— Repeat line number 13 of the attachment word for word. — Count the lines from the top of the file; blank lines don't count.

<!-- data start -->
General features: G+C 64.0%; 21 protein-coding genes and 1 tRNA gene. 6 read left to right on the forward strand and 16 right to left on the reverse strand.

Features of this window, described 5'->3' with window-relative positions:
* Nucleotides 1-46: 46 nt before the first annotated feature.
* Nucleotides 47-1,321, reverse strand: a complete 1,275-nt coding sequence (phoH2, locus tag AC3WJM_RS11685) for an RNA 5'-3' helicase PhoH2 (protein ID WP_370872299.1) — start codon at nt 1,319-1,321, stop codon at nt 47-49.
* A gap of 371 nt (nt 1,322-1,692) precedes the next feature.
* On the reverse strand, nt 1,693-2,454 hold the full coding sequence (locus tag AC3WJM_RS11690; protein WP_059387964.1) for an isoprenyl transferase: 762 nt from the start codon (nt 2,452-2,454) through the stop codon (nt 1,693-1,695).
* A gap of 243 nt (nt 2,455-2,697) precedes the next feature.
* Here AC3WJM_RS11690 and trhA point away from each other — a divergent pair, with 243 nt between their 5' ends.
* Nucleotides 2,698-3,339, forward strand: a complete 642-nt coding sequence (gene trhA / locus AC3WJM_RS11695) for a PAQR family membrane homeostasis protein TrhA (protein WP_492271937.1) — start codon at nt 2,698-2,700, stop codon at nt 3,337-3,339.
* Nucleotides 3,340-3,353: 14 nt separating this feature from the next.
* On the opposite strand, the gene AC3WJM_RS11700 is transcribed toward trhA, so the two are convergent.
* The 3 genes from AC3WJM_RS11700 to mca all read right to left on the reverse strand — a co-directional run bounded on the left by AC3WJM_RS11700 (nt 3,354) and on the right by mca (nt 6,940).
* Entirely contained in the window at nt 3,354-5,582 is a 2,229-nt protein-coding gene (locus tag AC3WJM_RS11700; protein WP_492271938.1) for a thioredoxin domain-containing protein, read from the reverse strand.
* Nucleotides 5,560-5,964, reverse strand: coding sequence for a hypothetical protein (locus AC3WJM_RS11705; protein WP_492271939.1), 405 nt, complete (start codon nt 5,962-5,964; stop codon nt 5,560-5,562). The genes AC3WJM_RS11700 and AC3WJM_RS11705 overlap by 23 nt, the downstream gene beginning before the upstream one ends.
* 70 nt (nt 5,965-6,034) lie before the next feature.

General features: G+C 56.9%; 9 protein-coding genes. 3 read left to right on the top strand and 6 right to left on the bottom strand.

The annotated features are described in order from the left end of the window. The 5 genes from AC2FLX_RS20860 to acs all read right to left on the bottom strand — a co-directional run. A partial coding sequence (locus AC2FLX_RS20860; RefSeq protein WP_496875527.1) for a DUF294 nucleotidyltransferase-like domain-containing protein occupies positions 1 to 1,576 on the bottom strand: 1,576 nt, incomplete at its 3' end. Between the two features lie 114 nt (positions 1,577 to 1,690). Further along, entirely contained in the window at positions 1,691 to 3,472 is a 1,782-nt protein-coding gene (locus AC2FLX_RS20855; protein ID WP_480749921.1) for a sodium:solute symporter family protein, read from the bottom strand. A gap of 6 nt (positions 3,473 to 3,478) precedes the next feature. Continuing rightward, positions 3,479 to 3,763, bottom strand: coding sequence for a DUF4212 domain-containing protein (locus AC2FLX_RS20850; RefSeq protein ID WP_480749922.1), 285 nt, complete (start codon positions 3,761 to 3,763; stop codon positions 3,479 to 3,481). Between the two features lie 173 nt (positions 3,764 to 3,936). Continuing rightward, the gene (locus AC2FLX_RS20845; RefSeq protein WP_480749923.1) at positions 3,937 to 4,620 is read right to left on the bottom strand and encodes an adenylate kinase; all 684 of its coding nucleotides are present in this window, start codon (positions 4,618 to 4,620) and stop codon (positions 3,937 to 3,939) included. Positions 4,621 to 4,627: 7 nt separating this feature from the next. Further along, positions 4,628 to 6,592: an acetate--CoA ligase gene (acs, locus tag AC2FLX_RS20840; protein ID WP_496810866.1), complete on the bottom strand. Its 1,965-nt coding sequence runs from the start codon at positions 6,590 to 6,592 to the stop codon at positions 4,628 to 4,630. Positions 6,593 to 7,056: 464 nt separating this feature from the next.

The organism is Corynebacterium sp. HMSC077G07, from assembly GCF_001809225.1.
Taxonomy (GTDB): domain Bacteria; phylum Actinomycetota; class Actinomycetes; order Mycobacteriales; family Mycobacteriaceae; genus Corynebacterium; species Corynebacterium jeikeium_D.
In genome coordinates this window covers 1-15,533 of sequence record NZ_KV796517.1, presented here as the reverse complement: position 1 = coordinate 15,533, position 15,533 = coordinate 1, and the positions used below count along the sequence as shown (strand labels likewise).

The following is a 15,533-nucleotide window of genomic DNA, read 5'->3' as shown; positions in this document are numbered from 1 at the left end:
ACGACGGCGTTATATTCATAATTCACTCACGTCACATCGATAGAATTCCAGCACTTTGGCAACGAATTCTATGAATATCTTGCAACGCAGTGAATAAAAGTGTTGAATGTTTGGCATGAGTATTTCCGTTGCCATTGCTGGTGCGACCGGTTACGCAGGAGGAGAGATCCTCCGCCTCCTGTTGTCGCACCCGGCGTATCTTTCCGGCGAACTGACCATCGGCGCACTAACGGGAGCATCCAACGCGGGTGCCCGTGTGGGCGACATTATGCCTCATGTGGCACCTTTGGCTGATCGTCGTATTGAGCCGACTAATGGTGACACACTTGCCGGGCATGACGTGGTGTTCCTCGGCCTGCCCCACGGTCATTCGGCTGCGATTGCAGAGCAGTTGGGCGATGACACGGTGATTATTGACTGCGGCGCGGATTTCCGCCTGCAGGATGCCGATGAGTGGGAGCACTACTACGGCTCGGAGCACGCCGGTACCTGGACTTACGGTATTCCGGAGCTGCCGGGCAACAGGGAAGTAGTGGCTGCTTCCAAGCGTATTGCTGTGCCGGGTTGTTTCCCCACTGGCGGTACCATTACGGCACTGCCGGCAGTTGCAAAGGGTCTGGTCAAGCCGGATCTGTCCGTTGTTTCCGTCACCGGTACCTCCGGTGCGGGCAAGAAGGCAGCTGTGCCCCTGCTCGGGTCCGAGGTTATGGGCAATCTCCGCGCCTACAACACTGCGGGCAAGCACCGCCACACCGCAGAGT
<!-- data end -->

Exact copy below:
* Entirely contained in the window at nt 3,354-5,582 is a 2,229-nt protein-coding gene (locus tag AC3WJM_RS11700; protein WP_492271938.1) for a thioredoxin domain-containing protein, read from the reverse strand.